Quinault Indian Nation

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Quinault Indian Nation
Bandera Quinault.PNG
Quinault Indian Nation flag
Total population
2,535 enrolled members (1999)[1]
Regions with significant populations
 United States ( Washington)
English, formerly Quinault,[2] Quileute, Cowlitz, Chinook
traditional tribal religion
Related ethnic groups
other Quinault, Queets, Quileute, Hoh, Chehalis, Cowlitz, and Chinook people[3]

The Quinault Indian Nation (/kwɨˈnɒlt/ or /kwɨˈnɔːlt/; QIN), formerly known as the Quinault Tribe of the Quinault Reservation, is a federally recognized tribe of Quinault, Queets, Quileute, Hoh, Chehalis, Chinook, and Cowlitz people.[4] They are a Southwestern Coast Salish people of indigenous peoples of the Pacific Northwest Coast.[5] Their tribe is located in Washington.


Map of Quinault traditional tribal territory and reservation
In 1970, Quinault children planted 10,000 fir trees, photo by Gene Daniels of the EPA

The Quinault Reservation was founded in 1855.[6] The reservation is 208,150-acres large and includes 23 miles of Pacific coastline,[4] located on the southwestern corner of the Olympic Peninsula. The reservation is in Grays Harbor and Jefferson Counties, 45 miles east of Hoquiam, Washington.[1]


The Quinault Indian Nation is headquartered in Taholah, Washington. They ratified their bylaws on 24 August 1922 and their constitution in 1975.[4] The tribe is governed by an eleven-member Tribal Council, or "Business Committee," which is democratically elected by the adult tribal membership (the General Council) at regular annual meetings. The current tribal administration is as follows:

  • Chairman: Fawn Sharp
  • Vice chairman: Gina James
  • Treasurer: Larry Ralston
  • Secretary: Latosha Underwood
  • 1st councilmen: Tyson Johnston
  • 2nd councilmen: James Sellers
  • 3rd councilmen: Lucretia Pope
  • 4th councilmen: Aliza Brown
  • 5th councilmen: Dawneen Delecruz
  • 6th councilmen: Clarinda "Pies" Underwood
  • 7th councilmen: Roland Mason.[3]

Enrollment to the Quinault Indian Tribe requires a minimum blood quantum of one-fourth of any combination of the seven member tribes. Descendents with lower than one-fourth blood quantum can apply to be adopted into the tribe.[3]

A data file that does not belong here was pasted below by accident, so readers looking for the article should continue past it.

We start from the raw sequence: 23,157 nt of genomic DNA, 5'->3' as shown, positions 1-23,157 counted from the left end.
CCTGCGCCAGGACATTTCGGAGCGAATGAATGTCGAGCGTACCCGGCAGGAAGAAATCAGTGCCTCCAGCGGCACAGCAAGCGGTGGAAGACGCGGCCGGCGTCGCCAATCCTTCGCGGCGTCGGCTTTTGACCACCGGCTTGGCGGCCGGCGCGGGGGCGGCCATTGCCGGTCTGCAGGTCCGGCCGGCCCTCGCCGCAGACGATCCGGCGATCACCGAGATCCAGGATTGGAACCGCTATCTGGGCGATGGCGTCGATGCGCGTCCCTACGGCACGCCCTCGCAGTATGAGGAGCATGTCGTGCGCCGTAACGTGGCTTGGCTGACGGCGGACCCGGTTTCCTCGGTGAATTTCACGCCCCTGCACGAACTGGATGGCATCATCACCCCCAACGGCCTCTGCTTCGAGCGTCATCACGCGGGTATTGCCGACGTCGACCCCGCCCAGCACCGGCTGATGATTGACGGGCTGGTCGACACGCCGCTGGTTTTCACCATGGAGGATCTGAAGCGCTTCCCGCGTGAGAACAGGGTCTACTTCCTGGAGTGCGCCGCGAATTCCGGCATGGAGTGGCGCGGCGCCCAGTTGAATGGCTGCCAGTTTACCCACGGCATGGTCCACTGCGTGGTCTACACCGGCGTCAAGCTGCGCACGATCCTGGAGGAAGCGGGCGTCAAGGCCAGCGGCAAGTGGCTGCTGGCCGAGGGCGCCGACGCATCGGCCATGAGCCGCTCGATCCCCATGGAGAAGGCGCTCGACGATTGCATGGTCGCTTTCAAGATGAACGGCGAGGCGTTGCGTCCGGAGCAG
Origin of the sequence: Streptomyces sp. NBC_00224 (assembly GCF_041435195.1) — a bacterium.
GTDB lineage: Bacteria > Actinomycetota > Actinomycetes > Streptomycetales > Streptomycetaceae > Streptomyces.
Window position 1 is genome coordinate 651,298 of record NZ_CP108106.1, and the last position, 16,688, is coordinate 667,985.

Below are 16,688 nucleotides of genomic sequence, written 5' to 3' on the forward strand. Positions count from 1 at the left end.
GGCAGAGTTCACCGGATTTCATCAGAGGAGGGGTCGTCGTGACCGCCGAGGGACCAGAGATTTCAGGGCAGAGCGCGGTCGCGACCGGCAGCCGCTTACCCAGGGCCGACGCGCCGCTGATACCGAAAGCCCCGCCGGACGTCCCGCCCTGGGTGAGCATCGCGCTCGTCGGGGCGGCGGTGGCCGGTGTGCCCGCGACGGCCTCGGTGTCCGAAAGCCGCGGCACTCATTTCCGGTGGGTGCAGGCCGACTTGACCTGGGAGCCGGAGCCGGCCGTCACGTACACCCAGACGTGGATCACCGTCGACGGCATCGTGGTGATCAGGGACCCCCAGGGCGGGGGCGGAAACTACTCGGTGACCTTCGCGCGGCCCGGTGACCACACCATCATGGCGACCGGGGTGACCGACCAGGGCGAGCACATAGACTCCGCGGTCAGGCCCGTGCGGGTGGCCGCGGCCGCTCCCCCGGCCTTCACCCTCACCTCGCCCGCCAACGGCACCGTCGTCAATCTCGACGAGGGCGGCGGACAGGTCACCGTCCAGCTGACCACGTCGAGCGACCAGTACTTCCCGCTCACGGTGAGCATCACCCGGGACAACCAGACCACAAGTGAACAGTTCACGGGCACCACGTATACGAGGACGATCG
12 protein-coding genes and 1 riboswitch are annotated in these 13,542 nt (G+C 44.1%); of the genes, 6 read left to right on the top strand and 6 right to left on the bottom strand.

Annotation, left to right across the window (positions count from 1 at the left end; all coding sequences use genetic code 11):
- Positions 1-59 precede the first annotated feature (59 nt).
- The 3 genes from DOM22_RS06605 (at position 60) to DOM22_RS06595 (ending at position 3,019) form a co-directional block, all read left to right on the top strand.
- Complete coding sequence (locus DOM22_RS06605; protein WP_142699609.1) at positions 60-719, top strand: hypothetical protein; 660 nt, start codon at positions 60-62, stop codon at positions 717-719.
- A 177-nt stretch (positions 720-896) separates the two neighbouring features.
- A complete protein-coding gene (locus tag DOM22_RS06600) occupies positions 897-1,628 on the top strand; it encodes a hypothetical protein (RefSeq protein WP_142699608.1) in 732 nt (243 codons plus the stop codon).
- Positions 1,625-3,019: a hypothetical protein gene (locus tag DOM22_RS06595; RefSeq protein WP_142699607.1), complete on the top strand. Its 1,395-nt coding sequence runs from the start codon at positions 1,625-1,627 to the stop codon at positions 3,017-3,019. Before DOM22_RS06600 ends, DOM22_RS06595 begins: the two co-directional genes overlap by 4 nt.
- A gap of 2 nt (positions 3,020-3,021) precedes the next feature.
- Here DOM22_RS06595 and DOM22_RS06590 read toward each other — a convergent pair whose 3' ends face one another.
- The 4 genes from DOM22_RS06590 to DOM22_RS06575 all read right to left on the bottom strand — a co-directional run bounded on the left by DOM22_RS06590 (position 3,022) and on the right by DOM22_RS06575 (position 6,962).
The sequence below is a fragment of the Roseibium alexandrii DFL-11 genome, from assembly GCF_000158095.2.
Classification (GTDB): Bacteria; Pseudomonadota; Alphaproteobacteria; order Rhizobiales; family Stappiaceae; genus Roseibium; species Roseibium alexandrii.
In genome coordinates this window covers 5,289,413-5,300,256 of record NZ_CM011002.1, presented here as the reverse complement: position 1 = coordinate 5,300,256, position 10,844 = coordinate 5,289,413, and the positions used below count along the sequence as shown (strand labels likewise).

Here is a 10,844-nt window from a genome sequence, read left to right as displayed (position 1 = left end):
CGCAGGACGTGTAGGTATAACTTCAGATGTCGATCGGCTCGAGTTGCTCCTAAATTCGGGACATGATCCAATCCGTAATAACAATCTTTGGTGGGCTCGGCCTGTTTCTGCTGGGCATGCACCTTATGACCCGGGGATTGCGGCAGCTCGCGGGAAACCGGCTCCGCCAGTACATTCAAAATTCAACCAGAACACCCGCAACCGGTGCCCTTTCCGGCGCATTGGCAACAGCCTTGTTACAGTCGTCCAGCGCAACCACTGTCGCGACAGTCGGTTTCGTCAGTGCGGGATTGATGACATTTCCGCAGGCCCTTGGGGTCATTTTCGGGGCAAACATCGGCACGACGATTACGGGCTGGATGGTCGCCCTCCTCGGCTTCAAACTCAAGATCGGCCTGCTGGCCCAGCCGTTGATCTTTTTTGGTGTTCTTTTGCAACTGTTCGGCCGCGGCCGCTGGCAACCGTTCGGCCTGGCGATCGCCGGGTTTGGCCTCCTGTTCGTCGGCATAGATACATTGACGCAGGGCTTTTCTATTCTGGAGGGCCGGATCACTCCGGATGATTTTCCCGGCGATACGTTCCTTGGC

English is commonly spoken by the tribe. Formerly tribal members spoke Quileute, Cowlitz, and Chinook languages.

Economic development[edit]

The Quinault Indian Nation owns Quinault Pride Seafood, Land, and Timber, Maritime Resort, and the Mercantile.[4] They also own and operate the Quinault Beach Resort and Casino, Emily's Ocean Front Restaurant, Sidewalk Bistro and Deli, coffee bar, and Fireplace Nook, all located in Ocean Shores, Washington.[7]


  1. ^ a b "Quinault Indian Nation." Northwest Portland Area Indian Health Board. Retrieved 24 Sept 2013.
  2. ^ "Quinault." Ethnologue. Retrieved 23 Sept 2013.
  3. ^ a b c "Quinault Tribal Council." Quinault Indian Nation. Retrieved 24 Sept 2013.
  4. ^ a b c d "People of the Quinault." Quinault Indian Nation. Retrieved 24 Sept 2013.
  5. ^ Pritzker 203
  6. ^ Pritzker 205
  7. ^ "Quinault Beach Resort & Casino." 500 Nations. Retrieved 24 Sept 2013.


  • Pritzker, Barry M. A Native American Encyclopedia: History, Culture, and Peoples. Oxford: Oxford University Press, 2000. ISBN 978-0-19-513877-1.

External links[edit]

Coordinates: 47°25′05″N 124°08′19″W / 47.41806°N 124.13861°W / 47.41806; -124.13861